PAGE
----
n Sept. 29, 1969, Merle Haggard released his song “Okie From Muskogee.” The tune went on to be one of the most famous — and controversial — country songs ever. Even to this day, “Okie” means different things to different people. But one thing’s for certain. Without “Okie From Muskogee,” the Hag’s career and country music’s history would be completely different.
In a lot of ways, “Okie From Muskogee” ushered in a side of the 1970s pop culture seems to forget. While the late 1960s and early 1970s are synonymous with “flower power” and hippies, counter-culture movements were just as strong. They just weren’t as talked about.
When “Okie From Muskogee” came out, a lot of Americans (dubbed “the silent majority”) felt they finally had an anthem that represented their nuanced, simple-living patriotism. Before the song was even a year old, the song seemed to befuddle even its own writers.
Genesis in a Joke?
Haggard and his drummer Roy Edward Burris admittedly wrote the song as a joke, a fact that’s been covered pretty well by country music historians. While driving through Oklahoma (where Haggard’s family was originally from), Haggard spotted a sign reading “Muskogee, 19 miles.” He woke Burris and joked, “I bet they don’t smoke marijuana in Muskogee.” The rest of the song came about in 15 minutes.
At least, that’s one prevailing story. Haggard himself both confirmed and contradicted that story multiple times throughout his career. In 1985, Haggard said that while it started as a joke, “It only lasted about three seconds before we realized the importance of it.”
He doubled down again in the late 80s, saying the song came from a place of anger at war protesters. Then, in 1990, he said he wished he hadn’t written it at all. Perhaps even more eyebrow raising, he told Ornery magazine, “What bothers me most is the people that identify with it.”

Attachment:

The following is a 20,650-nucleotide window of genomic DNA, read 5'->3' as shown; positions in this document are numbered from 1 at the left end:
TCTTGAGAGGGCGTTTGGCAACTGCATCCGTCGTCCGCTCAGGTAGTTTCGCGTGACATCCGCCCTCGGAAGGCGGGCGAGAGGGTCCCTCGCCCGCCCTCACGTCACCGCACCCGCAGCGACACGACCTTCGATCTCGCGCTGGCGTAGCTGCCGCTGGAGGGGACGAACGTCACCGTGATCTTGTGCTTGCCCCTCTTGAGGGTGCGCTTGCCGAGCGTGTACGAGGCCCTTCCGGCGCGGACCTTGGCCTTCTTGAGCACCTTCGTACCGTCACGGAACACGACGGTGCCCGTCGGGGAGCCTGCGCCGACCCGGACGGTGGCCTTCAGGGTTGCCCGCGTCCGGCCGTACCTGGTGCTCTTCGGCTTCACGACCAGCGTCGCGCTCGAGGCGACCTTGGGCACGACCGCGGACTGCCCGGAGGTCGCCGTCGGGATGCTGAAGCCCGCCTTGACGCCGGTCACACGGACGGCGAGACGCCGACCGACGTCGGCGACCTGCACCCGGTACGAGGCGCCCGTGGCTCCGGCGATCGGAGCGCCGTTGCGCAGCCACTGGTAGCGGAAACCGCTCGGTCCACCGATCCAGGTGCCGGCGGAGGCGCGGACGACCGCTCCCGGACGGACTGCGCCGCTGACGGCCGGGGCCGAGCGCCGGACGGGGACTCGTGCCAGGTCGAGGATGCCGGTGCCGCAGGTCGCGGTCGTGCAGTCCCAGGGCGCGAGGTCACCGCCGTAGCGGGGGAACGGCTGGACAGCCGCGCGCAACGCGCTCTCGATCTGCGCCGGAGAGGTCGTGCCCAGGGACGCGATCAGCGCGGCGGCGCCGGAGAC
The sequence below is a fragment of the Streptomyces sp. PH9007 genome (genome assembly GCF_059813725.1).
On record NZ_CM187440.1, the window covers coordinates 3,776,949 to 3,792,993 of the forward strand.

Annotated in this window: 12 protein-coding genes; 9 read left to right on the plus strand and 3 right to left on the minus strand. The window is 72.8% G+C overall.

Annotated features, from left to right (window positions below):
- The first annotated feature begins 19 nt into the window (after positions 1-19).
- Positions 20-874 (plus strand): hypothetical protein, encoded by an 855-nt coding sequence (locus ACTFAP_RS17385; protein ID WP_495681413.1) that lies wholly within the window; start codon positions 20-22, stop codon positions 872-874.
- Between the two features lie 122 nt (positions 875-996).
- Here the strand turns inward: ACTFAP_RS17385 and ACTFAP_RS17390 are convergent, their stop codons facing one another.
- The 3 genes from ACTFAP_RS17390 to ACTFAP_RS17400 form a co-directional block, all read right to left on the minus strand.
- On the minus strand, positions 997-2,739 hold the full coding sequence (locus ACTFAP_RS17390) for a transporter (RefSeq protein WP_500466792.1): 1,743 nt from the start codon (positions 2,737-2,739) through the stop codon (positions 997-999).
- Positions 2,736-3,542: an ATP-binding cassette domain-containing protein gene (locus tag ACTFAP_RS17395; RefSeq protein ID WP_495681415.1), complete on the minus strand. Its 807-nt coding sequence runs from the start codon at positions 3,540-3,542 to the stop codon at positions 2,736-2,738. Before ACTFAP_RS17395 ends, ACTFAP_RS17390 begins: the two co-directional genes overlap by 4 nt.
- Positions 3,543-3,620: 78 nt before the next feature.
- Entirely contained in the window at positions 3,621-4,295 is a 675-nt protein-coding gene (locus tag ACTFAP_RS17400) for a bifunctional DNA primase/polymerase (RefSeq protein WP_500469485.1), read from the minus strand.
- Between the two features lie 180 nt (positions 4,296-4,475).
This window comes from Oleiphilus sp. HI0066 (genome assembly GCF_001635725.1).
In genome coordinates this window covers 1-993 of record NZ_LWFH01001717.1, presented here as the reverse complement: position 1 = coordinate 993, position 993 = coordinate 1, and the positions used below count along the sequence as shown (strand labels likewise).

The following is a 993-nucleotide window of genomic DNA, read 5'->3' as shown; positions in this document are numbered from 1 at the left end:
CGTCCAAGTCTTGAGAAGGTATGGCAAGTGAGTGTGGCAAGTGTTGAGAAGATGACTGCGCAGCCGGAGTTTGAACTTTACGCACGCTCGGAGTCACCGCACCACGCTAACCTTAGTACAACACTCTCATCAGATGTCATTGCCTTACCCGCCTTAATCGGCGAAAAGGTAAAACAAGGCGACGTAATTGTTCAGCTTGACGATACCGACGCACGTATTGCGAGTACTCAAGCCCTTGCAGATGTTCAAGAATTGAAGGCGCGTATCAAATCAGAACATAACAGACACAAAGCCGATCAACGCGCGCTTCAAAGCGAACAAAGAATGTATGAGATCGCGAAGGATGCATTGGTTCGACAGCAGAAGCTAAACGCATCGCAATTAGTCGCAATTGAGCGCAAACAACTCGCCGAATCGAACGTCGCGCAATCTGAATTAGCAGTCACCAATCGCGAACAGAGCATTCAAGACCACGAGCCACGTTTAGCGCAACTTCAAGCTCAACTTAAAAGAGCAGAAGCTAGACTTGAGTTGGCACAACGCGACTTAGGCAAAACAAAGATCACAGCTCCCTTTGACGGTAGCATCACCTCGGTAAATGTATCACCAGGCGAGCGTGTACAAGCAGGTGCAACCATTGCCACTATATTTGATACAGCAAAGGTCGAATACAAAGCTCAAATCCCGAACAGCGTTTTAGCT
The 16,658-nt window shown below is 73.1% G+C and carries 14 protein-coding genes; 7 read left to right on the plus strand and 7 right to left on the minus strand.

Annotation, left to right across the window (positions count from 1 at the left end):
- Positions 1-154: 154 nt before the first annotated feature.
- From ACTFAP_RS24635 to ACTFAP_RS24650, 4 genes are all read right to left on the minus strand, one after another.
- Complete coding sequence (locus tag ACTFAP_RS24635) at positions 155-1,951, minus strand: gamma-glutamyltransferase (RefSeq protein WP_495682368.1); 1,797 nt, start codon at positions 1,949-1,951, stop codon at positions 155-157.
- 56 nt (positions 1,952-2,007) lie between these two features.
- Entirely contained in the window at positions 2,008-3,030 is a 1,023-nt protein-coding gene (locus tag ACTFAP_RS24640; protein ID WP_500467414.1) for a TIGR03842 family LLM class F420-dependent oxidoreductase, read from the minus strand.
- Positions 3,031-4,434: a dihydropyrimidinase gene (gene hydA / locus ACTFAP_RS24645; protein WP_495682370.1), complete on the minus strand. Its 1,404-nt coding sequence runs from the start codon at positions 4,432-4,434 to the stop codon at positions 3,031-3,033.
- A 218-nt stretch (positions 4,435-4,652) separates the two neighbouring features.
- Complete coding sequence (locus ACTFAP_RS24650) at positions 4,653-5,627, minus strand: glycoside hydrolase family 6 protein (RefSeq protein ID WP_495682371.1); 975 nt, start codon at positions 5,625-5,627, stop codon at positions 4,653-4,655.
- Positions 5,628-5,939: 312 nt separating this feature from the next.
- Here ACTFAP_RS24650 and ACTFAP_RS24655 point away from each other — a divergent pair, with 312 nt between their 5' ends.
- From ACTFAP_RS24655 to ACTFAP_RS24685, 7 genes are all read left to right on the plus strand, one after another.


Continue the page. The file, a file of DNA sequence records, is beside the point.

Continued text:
But by 2010, he’d changed his tune again. He told The Boot the song actually had its foundations in his stints in prison. “When I was in prison, I knew what it was like to have freedom taken away,” Haggard said. He thought it was wrong that protesters were blaming soldiers who had given up their freedom in the interest of protecting their country.
He went a step further, calling himself “dumb as a rock” at the time he wrote it and saying that he began singing the tune as a snapshot of America at the time. Really, he took a rather cynical view. “I’ve learned the truth since I wrote that song,” he told American Songwriter. “I play it now with a different projection. It’s a different song now. I’m different now. I still believed in America then. I don’t know that I do now.”
That’s a lot to take in. How do you talk about the lasting impact of a song when you can’t even pin down what it means to its writer (who at one point wished he never wrote it)? That’s just another part of its legacy.
It’s also important to note that, while Haggard was one of country music’s greatest songwriters, he was not without demons. His youth was marred in arrests, and he actually struggled mightily with drug addiction after achieving worldwide fame. He began using cocaine and marijuana heavily until quitting all drugs in 1995. In 2009 (a year before his befuddling new stance on “Okie”), he began smoking marijuana again.
But the impact of “Okie From Muskogee” transcends what it did for and to Merle Haggard. Sure, it tripled his performance fees in a year (to $10,000). It also got him invited to the White House (by Richard Nixon, no less). It confused some of his contemporaries, like Johnny Cash and Kris Kristofferson, who either refused to play it when asked, or played it as a joke. In fact, before he performed it at a 1972 concert, Kristofferson said, “With apologies to our good friend Merle Haggard, who is neither a redneck or a racist, he just happens to be known for probably the only bad song he ever wrote.”
Ray Wylie Hubbard wrote “Up Against The Wall Redneck Mother” as a “hippie answer” to the song. Jerry Jeff Walker made it famous.